2022 Hermitage STARs

July 15, 2022 @ 2:00 pm – 3:00 pm
Hermitage Artist Retreat Campus (outdoors)
6660 Manasota Key Road
FL 34223

Five of Florida’s best and brightest arts educators are coming to the Hermitage Artist Retreat to zoom in on their own creative practice. Hailing from across the state, their artistic disciplines range as widely as their geographic homes with three focused on different fields of visual art including ceramics, collage, and painting, a musician and band leader, and for the first-time-ever, a dance instructor. These five artists will collaborate to present a hands-on “art’s buffet” with a sampling from each of their artistic practices outdoors on the Hermitage Artist Retreat’s beachfront campus. This Hermitage community program is presented in partnership with Boys and Girls Clubs of Sarasota and DeSoto Counties and is free and open to the public with a $5/person registration fee. Due to capacity limitations and safety protocols, registration is required. Register here.

Brooke Adkins has been the dance educator at Spruce Creek High School in Port Orange, Florida for the past nineteen years. Brooke graduated from The Academy of the Washington Ballet and Marshall University, and her focus in the private studio setting was Classical Ballet. Now, as a Public High School dance educator, Brooke exposes her students to a wide variety of dance genres, including many non-Eurocentric dance techniques. Brooke espouses the motto: “Dance for every child” and is working to introduce Dance into the public elementary schools in Volusia County. She has been the dance liaison for Volusia County Dance Programs and founded the Volusia County Dance Performance Assessment, now in its tenth year. She has choreographed over 300 dances over the years; she has had students accepted to prestigious college dance programs and go on to professional dance careers. Brooke is also a published poet and entrepreneur. She lives in Daytona Beach, Florida.

Charles Eady is an award-winning contemporary artist and author who uses art to analyze long-held beliefs about the South. His paintings examine little-known facts about Southern history, and for the past decade, his emphasis has been on the lives of those living in the South before the Civil War. He has a unique artistic language for layering art into history. In 2023, Eady will receive his first solo exhibit at the Appleton Museum in Ocala, Florida; a recent painting of his is a part of their permanent collection. He is the Grand Prize winner of ArtFields 2021 and authored the book Hidden Freedom. His works portray images of free Blacks before the emancipation proclamation. Eady endeavors for his art to give a clearer view of the South to reduce social conflicts. The thought-provoking pieces give voice to a population silenced from history.

Jessie Leasure has been creatively engaged since childhood. To hone her craft, she received her Bachelor’s degree from New College of Florida and her MFA from Jacksonville University (completed during the Covid pandemic). Working in a loose-realistic style, Leasure primarily uses acrylic paint and drawing materials to convey emotional content drawn from personal experience. To this end, she employs the human figure’s incredible capacity for expression, especially through body language. She has exhibited in shows and galleries and is featured in private collections throughout the state of Florida. Currently, she maintains a Florida-based studio and teaches art full-time.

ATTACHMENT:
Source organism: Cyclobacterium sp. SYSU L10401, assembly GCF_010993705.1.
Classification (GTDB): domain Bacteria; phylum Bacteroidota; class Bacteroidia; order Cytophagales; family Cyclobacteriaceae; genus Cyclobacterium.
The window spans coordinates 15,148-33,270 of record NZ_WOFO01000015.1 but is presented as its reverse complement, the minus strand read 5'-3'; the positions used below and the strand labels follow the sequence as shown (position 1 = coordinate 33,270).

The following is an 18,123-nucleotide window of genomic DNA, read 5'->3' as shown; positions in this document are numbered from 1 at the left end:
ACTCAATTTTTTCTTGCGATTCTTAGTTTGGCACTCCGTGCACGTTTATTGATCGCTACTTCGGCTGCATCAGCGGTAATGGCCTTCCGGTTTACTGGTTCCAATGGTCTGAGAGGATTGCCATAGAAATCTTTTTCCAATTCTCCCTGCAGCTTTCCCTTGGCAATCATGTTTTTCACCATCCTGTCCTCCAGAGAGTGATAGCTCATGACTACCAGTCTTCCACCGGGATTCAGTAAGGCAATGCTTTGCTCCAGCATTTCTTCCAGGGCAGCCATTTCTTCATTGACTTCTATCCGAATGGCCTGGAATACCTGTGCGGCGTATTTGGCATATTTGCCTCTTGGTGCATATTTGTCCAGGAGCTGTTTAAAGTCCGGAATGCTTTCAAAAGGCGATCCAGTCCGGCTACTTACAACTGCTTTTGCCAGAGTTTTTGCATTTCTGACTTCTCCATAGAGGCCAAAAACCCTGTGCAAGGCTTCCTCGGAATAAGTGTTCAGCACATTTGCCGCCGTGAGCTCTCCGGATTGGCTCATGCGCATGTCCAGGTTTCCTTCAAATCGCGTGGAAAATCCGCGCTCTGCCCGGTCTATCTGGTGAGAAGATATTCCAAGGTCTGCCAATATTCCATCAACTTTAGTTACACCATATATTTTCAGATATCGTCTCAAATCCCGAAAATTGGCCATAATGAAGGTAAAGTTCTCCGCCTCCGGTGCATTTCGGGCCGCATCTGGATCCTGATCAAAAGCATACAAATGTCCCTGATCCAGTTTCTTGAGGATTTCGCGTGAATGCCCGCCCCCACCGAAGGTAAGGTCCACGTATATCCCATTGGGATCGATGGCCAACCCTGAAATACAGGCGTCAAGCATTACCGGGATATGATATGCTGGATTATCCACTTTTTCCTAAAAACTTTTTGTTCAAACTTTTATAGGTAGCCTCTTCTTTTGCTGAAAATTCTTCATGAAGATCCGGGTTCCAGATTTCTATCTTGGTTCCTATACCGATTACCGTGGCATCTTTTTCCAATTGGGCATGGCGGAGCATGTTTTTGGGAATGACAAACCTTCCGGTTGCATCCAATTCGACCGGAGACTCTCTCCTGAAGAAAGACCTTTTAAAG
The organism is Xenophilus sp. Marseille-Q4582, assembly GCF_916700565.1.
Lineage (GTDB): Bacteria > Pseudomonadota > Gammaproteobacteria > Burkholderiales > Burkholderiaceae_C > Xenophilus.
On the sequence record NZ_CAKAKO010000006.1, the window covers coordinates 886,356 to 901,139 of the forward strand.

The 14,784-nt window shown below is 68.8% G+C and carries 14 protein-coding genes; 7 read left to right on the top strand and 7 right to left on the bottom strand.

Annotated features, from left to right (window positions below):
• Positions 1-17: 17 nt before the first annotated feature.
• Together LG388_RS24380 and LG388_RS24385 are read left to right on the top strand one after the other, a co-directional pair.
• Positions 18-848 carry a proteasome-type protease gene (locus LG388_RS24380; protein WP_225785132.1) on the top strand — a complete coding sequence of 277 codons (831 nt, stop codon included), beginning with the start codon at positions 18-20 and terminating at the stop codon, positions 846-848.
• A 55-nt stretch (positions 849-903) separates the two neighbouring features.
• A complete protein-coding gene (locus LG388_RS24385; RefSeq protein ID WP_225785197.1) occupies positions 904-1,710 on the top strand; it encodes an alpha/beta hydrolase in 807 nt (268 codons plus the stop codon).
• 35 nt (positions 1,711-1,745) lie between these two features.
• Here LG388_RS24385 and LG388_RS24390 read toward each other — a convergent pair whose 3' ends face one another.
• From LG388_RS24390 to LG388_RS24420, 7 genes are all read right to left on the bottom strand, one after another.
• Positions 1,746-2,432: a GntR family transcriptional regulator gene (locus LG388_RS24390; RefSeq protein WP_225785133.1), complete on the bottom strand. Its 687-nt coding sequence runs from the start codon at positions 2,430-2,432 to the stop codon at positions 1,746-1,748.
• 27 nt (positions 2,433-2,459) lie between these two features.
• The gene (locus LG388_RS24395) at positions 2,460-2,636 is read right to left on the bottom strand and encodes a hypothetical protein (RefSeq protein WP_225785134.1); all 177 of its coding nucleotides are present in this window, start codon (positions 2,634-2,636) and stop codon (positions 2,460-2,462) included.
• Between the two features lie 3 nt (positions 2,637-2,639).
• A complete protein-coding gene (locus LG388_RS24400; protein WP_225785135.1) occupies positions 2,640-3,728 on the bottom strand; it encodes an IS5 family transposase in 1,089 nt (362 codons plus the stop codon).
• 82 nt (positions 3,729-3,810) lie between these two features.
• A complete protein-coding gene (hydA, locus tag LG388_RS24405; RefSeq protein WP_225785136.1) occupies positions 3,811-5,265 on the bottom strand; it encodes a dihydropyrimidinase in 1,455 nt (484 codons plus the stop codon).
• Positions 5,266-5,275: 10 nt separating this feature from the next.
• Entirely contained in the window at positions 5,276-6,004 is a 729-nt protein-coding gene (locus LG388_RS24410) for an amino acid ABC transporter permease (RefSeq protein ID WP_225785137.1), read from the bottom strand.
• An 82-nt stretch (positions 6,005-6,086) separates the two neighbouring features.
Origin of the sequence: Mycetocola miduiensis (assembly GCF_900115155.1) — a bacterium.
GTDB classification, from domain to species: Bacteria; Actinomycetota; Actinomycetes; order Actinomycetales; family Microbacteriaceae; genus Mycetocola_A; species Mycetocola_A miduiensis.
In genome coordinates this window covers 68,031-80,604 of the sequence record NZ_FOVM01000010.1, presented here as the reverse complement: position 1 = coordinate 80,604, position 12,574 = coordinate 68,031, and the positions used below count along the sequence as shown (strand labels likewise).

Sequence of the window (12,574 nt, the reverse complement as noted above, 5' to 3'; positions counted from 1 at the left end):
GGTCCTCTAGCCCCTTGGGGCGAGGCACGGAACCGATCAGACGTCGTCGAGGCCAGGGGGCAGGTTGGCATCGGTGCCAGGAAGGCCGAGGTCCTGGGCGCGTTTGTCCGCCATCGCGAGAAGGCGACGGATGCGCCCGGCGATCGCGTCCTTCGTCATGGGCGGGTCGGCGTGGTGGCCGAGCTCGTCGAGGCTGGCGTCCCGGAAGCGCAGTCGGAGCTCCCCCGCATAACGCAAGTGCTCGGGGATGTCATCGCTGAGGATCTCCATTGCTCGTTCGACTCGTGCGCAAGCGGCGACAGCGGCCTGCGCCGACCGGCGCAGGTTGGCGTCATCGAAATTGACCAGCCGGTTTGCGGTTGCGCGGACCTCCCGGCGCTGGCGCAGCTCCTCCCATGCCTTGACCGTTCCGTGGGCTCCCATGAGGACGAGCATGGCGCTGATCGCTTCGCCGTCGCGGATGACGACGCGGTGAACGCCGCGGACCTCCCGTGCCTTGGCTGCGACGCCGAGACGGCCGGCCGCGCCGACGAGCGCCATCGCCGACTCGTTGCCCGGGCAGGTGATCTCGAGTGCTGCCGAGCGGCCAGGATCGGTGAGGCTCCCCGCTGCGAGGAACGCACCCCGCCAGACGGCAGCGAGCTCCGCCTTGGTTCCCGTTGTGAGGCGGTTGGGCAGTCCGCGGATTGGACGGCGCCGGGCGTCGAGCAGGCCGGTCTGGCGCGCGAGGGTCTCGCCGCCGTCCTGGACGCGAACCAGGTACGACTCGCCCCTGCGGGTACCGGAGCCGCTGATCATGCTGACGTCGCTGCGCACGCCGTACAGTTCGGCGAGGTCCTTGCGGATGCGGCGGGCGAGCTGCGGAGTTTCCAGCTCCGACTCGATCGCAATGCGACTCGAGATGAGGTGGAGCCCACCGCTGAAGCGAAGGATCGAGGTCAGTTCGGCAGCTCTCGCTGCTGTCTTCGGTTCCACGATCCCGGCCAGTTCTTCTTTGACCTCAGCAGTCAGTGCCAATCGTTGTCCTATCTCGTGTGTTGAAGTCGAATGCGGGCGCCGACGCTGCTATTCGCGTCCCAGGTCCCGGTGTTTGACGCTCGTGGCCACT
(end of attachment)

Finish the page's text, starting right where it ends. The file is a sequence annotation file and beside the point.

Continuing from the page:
Jennifer Rodriguez became interested in art at an early age, as her mother taught her to draw and paint before she even entered school. As a native Floridian, Rodriguez has always felt deeply connected to the wildlife, land and waterways of her home, which informs much of her work. Rodriguez has worked in a variety of media, but most of her recent work has been in ceramics. She believes that the tactile process of working with clay itself creates a strong affinity with nature, as clay is derivative of the earth’s crust. She says she uses clay as a creative vehicle to explore biomorphic forms and their organic textures.

Zoe Stayman is a Delaware native and just completed her first year as a middle school band director in Jacksonville. Prior to teaching, she studied horn with Dr. Paul Basler and received the Russell and Brenda Robinson Music Educator Award for outstanding leadership, performance, and potential as a young educator. Zoe’s interests lie in diversifying public school music programs to better represent the way students interact with music in their own time. She holds a passion for teaching music technology and about the music industry. Last year Zoe was accepted to participate in the national Music Technology Leadership Academy sponsored by NAMM and used this newfound knowledge to mentor two of her students, who submitted for and presented at FMEA’s annual Digital Music Showcase in January 2022. She has been involved with both classical and commercial music in central Florida as a performer and with Soundview Multimedia, a company with which she recorded concerts for the Ocala Symphony Orchestra. In her free time, Zoe enjoys arranging pop music for French horn choir and posting to YouTube, following current events, and roller skating.